The COVID-19 is giving us a chance to rethink the future world. It teaches us that the future cannot be always reliably calculated by science and we need to reconfigure our economic structure which is too fragile to confront any uncertainty fuelled by itself. We need to cut the monopoly of Big Pharma and democratise the healthcare system, bury the old energy sources and invest in the renewable energy sector and implement policies to empower the people instead of corporations, writes Md Nazmul Arefin
THE COVID-19 epidemic confronts us with numerous new forms of uncertainties around the world. These uncertainties have brought about a competition between different systems of governments. Is the Chinese authoritarian system model superior to democratic models? This question is getting more and more attention as we find the US model of health system absolutely dysfunctional in dealing with such a crisis. After a successful domestic dealing, now China is gaining ‘soft power’ through providing assistance in affected countries.
To reclaim China’s global greatness Xi Jinping wants to restore its image as the Good Samaritan by portraying optimism and participating in the global fight against the virus. On the other hand, Donald Trump has received wide criticisms for not only cutting funding from essential health services and research before the crisis and downplaying the effect of the virus, but also regarding his reluctant, reckless and ‘criminally incompetent’ policy implementations. Furthermore, the US image as a superpower is critically questioned as the Trump administration spectacularly failed to even coordinate an international response.
However, the problem does not lie within the USA alone. The deep-rooted dysfunctional public health care systems and ineffective handling of the pandemic have unmasked a number of structural flaws in the political-economic arrangements of the whole western world. The capitalist states could not become radical enough to take decisions for its people superseding the neo-liberal values. They are more guarantors of ‘free enterprise’ rather than being the guarantors of citizen lives. In the light of the situation, many neoliberal-sceptics are speculating that this crisis could finally herald the long-awaited end of neoliberal ideology.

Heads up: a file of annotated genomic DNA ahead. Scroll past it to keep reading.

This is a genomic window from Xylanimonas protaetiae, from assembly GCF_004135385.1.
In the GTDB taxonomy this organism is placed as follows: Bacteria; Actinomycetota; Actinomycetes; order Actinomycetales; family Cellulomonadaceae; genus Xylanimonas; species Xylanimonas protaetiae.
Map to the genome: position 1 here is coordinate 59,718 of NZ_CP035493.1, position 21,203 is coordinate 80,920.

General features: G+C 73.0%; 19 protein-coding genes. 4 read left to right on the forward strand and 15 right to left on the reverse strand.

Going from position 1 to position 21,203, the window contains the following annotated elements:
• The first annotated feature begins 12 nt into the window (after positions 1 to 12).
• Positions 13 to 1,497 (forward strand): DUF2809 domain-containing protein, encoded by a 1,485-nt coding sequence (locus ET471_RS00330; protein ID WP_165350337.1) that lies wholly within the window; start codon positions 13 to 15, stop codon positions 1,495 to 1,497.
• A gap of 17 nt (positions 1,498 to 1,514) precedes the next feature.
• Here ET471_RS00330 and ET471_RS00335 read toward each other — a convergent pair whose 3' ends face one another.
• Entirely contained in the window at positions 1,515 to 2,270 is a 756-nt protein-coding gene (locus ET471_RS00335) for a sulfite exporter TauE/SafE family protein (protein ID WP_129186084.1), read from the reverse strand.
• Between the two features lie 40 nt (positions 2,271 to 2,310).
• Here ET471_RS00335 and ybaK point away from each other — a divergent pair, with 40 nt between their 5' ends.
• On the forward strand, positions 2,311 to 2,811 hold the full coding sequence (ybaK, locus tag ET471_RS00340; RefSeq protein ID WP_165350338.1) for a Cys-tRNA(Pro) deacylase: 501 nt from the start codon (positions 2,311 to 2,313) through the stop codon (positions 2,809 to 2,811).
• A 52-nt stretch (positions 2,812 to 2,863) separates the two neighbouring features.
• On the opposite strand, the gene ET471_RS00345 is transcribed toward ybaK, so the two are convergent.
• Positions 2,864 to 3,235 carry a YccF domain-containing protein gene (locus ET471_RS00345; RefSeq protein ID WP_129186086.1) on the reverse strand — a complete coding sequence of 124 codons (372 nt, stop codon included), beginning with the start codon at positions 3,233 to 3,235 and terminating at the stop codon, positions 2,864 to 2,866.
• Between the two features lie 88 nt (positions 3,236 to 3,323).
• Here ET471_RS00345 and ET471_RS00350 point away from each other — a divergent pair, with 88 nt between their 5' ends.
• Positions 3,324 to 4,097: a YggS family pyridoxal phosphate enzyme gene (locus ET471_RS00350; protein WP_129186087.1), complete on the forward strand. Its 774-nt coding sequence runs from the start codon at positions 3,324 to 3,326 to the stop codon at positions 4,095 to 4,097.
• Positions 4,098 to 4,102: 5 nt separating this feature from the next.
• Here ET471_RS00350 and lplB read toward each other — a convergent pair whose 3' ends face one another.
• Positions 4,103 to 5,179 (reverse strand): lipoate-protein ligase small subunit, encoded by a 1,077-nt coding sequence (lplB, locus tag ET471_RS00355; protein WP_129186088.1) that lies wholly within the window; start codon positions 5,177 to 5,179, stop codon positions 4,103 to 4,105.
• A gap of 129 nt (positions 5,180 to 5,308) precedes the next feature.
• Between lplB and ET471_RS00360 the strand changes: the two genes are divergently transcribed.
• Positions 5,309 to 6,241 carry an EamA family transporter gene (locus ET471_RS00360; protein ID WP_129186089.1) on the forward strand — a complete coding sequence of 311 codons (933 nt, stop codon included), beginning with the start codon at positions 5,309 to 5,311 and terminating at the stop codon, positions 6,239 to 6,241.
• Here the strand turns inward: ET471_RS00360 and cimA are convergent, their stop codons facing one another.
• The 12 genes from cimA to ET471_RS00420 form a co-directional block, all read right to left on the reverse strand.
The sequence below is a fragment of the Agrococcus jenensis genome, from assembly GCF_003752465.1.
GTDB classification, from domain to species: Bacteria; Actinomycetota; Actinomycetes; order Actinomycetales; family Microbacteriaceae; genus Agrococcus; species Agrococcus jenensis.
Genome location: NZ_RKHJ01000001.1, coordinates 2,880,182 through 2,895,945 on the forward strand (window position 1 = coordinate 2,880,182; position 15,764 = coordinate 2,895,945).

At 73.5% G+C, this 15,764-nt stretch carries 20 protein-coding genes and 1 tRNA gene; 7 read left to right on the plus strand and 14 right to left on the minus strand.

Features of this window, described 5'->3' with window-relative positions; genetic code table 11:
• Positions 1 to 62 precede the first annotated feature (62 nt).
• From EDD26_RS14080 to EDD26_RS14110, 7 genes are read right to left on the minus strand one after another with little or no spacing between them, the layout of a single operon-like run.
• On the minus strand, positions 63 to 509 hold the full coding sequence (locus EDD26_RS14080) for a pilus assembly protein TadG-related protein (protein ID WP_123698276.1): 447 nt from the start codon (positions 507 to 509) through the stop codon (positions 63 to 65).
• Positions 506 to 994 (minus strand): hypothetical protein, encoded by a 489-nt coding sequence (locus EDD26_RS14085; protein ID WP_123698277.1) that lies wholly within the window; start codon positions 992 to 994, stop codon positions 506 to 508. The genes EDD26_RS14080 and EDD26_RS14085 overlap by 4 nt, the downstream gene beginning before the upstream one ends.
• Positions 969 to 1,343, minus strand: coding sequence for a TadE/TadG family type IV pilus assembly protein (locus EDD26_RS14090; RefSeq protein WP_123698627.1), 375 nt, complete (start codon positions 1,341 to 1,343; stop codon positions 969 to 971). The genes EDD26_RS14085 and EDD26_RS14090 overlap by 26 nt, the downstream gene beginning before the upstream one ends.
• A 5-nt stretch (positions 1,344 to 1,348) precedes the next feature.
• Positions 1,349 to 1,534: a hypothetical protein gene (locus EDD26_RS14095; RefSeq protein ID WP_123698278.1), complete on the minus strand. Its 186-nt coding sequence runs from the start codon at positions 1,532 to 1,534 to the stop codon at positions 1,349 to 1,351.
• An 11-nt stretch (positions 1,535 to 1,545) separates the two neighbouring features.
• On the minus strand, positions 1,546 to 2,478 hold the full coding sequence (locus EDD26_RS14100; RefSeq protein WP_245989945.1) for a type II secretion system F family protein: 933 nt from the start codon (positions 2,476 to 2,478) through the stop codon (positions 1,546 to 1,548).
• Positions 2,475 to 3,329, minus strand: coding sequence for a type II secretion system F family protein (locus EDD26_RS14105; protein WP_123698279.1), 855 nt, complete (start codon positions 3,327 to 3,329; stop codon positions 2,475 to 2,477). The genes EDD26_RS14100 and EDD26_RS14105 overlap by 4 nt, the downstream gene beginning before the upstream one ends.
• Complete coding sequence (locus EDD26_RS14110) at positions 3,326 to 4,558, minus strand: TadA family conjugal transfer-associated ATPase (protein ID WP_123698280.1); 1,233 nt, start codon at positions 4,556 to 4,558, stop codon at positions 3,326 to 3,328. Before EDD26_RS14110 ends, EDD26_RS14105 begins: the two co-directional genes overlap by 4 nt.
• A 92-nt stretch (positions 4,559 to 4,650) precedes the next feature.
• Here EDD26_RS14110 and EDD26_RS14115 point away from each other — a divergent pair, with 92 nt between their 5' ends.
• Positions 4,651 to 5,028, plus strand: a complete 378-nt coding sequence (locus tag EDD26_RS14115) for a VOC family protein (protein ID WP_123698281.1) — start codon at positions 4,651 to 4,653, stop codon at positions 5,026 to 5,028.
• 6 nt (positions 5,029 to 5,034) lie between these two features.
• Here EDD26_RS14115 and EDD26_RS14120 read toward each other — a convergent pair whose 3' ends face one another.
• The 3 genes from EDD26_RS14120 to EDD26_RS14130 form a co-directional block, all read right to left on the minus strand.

The question then arises, what can the COVID-19 tell us about socialism in 2020? Let’s take Fidel Castro’s Cuba as a case study. Despite Cuba’s lack of resources unlike the rich western countries, it has ensured an incredibly benign pro-people health care system. Based on the socialist concept that everyone should have the same opportunities in life, the country strongly maintains free universal healthcare, one of the world’s highest ratio of doctors to population and positive health indicators such as high life expectancy and low infant mortality. Besides that, as a token of medical diplomacy and in solidarity with those in need, Cuba is sending medical teams around the world to help with the coronavirus response.
It is true that the centrally planned, state-controlled economy like China and Cuba are setting extremely good examples in domestic and international response to the pandemic. Whereas, the capitalist system has proved itself impotent, incoherent and incomprehensible to save public lives.
Globalisation has collapsed. The antibiotic revolution of the Big Pharma has been proved unsustainable. Class division in global health care is profoundly exposed. But does that mean the post-COVID-19 world would be a new one in terms of dropping dependency on neo-liberal credos?
Well, at a time when the global economy is already proceeding towards a deep recession, we can only imagine how far its repercussions shall reach. But we have to be bold enough to state that to start building a more inclusive and sustainable political-economy, the world must learn lessons from this crisis and consider developing policy alternatives to the faulty existing ones.
Rethinking monopoly of the Big Pharma: social ownership of a vaccine and healthcare